Olympus Stylus 1 review

The Olympus Stylus 1 is a high-end fixed lens camera with retro styling

Reasons to buy
  • +

    Long reach 10.7 x optical zoom

  • +

    Constant fast f/2.8 aperture

  • +

    Great design

Reasons to avoid
  • -

    Bulky for a compact

  • -


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With a Premium 10.7x optical zoom lens and DSLR styling, is there anything not to like? Find out in our Olympus Stylus 1 review

Although a compact, the Olympus Stylus 1 is not a model for the trouser pocket. It has a serious looking angular design, echoing the brand's flagship Olympus OM-D E-M5 and Olympus OM-D E-M1 cameras.

It also provides DSLR-style handling, complete with 1.44 million-dot resolution eye-level viewfinder, even if actually using it means your nose squishes against the screen below.

Like most higher-priced compacts - the Olympus Stylus 1 is a suggested £549.99 - a fast aperture bright lens is bolted onto the front.

However, in this particular case the camera provides a bright f/2.8 throughout its entire 10.7x zoom range, the 35mm film equivalent of 28-300mm, rather than just at its lens' widest setting, which is unusual for a zoom camera. The result is whether you're shooting landscapes or zooming right in on a subject from afar, the camera is always letting in the maximum amount of light possible.

Most premium compact cameras don't offer a lens reach anywhere near the Olympus's either. But a longer reach has meant a larger camera than more pocket-friendly alternatives in the Canon PowerShot S120, Fujifilm XQ1, and Panasonic LF1. Its closest match in this class is probably the best-in-class Sony RX100.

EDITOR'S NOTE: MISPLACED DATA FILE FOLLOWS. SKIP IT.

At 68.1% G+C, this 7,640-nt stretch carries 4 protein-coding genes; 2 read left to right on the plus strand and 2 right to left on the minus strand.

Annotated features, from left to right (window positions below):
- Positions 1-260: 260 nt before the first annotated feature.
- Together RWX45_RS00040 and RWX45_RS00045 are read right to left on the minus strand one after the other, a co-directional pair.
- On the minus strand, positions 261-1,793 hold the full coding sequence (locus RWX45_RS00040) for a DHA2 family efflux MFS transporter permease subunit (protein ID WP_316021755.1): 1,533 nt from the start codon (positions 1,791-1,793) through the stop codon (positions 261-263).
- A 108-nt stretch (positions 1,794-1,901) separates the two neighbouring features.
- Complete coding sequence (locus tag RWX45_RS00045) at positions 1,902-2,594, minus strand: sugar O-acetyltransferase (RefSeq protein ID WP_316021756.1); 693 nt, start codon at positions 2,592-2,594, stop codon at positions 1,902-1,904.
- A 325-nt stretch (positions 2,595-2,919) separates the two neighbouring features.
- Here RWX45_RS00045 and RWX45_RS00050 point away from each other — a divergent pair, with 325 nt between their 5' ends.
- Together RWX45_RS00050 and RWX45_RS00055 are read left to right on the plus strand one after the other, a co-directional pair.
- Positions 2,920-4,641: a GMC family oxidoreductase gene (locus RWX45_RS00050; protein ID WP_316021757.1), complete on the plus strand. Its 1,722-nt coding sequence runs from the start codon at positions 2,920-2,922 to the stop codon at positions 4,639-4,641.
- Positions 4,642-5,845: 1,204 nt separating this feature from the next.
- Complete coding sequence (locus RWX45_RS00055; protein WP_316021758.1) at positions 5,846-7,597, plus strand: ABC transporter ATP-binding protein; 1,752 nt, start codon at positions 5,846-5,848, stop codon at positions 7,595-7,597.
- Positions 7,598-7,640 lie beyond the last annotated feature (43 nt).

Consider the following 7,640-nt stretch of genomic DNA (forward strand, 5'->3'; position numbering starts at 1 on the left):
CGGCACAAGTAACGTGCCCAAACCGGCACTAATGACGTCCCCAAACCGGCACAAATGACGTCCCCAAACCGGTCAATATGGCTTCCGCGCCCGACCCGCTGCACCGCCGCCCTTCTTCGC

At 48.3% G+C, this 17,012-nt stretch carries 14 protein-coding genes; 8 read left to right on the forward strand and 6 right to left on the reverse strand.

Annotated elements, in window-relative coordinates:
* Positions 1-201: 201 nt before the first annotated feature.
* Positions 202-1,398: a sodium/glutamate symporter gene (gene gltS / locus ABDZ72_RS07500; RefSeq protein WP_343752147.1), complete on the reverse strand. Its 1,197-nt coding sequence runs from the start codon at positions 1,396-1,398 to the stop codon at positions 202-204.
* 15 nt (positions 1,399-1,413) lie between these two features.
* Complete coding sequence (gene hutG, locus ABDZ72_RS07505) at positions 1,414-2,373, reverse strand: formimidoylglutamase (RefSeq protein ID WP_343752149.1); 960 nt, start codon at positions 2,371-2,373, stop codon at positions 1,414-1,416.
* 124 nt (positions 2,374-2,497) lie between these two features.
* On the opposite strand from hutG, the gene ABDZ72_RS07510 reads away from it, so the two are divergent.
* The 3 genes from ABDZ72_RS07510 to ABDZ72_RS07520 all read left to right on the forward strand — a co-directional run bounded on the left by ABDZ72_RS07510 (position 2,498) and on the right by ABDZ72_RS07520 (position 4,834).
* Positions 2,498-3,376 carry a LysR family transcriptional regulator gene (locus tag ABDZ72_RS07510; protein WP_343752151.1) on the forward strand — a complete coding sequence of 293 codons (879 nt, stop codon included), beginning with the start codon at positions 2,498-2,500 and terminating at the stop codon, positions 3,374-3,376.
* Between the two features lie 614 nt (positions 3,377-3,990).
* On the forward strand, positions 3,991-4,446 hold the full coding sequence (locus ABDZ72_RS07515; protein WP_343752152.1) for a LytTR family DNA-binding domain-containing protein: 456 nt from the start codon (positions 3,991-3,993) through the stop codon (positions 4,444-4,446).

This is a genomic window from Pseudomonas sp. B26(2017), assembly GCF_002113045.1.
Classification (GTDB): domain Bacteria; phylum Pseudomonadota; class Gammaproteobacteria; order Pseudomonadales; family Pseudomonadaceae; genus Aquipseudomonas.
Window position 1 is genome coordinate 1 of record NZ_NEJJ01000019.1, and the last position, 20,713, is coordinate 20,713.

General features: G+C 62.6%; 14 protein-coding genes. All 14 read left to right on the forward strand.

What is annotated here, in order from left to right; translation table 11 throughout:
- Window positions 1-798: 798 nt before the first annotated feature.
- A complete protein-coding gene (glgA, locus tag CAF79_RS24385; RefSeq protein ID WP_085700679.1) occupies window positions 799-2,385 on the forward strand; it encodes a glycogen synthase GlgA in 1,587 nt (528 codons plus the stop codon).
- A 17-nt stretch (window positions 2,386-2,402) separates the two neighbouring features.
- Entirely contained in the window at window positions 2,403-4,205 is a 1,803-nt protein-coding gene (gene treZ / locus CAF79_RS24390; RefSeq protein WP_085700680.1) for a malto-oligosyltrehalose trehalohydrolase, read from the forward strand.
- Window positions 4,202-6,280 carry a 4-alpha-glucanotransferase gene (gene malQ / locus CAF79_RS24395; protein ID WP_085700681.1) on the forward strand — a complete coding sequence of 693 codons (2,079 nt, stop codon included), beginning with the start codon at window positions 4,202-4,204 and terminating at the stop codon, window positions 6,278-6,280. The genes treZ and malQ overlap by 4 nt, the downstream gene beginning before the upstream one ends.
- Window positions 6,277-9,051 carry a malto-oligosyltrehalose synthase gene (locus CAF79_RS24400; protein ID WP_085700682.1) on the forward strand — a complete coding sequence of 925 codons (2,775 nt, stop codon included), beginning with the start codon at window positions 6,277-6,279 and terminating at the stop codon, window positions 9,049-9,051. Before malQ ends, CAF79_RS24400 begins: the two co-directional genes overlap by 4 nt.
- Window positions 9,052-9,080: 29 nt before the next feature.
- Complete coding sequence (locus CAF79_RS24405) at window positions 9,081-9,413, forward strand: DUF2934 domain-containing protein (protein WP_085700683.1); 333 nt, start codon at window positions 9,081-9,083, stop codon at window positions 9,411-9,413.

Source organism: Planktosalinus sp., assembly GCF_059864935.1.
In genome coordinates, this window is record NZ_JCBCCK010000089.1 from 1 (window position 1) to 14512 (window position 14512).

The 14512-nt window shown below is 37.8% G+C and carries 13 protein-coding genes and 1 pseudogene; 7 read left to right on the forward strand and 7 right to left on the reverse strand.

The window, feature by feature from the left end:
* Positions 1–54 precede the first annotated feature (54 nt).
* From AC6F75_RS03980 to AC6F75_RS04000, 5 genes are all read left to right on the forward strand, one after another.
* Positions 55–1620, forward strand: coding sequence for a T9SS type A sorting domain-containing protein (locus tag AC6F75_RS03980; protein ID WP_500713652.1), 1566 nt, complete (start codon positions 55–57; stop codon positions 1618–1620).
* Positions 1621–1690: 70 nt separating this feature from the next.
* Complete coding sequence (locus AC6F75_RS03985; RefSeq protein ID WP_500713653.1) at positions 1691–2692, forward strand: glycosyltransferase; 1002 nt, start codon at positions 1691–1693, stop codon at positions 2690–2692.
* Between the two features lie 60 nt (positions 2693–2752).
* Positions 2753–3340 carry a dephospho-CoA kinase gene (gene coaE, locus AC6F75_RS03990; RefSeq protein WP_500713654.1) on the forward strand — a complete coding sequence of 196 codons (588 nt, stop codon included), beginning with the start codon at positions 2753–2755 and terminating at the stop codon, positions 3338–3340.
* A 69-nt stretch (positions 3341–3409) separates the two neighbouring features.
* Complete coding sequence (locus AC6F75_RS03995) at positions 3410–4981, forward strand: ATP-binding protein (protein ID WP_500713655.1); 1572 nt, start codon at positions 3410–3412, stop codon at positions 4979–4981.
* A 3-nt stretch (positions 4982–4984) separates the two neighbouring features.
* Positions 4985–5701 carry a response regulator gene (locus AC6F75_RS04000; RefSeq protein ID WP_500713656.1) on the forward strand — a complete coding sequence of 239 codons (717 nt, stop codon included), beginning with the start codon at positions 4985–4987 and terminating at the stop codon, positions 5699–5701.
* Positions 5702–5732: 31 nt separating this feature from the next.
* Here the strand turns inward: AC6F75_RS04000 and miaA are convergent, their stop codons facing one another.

Switch it on and this Olympus is a crowd pleaser from the off, the automatic lens cover splintering into four pieces upon powering up in an extremely cool display of showmanship.

The relatively long retractable lens, coupled with a 3-inch tilting touch screen of just over a million dots resolution, proves very useful indeed in providing a greater than average range of framing choices from a static position, even if it does look like you're shooting with a camera with an oddly shattered faceplate.

Naturally at this price, though a relatively new addition for Olympus, Wi-Fi is provided for sharing shots.

In terms of core spec, the Stylus 1 fields a 1/1.7-inch CMOS sensor delivering a 12 megapixel resolution, and up to ISO12800 light sensitivity.

Also on board is a latest-generation Olympus TruePic V1 processor for near instantaneous auto focus - with the screen providing both Touch AF and Touch Shutter options - whilst 11 onboard Art Filter digital effects extend creativity and are excellent at salvaging shots when conditions are dull.

Olympus Stylus 1: Controls

Although offering a less cramped layout than the OM-D proper, the Stylus 1 comes comparatively festooned with dedicated buttons and dials and both top and additional side-mounted zoom levers to provide a degree of comfort and flexibility.

Indeed, it felt like we were holding onto an OM-D for the consumer market - and this before the announcement proper of the OM-D E-M10.

As with competitors in the Canon S120 and Fuji XQ1, with the Stylus 1 we likewise get a lens ring, here providing a means of adjusting aperture on the fly, with a bigger and brighter lens resulting in bigger and brighter images.